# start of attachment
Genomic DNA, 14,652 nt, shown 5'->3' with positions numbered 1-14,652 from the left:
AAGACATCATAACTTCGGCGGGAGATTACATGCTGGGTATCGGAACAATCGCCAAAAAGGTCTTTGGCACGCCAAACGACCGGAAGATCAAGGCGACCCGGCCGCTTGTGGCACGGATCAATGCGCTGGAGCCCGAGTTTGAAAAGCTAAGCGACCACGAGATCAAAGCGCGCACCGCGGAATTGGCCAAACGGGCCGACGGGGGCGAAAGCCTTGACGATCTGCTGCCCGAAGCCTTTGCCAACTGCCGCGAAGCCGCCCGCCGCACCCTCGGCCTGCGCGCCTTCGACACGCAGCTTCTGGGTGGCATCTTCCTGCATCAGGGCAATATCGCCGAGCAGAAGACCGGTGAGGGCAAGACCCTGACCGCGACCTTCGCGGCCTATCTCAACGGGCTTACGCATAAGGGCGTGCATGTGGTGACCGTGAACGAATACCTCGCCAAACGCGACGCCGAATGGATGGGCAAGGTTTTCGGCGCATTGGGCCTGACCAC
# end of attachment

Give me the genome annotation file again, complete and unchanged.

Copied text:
Genomic DNA, 14,652 nt, shown 5'->3' with positions numbered 1-14,652 from the left:
AAGACATCATAACTTCGGCGGGAGATTACATGCTGGGTATCGGAACAATCGCCAAAAAGGTCTTTGGCACGCCAAACGACCGGAAGATCAAGGCGACCCGGCCGCTTGTGGCACGGATCAATGCGCTGGAGCCCGAGTTTGAAAAGCTAAGCGACCACGAGATCAAAGCGCGCACCGCGGAATTGGCCAAACGGGCCGACGGGGGCGAAAGCCTTGACGATCTGCTGCCCGAAGCCTTTGCCAACTGCCGCGAAGCCGCCCGCCGCACCCTCGGCCTGCGCGCCTTCGACACGCAGCTTCTGGGTGGCATCTTCCTGCATCAGGGCAATATCGCCGAGCAGAAGACCGGTGAGGGCAAGACCCTGACCGCGACCTTCGCGGCCTATCTCAACGGGCTTACGCATAAGGGCGTGCATGTGGTGACCGTGAACGAATACCTCGCCAAACGCGACGCCGAATGGATGGGCAAGGTTTTCGGCGCATTGGGCCTGACCAC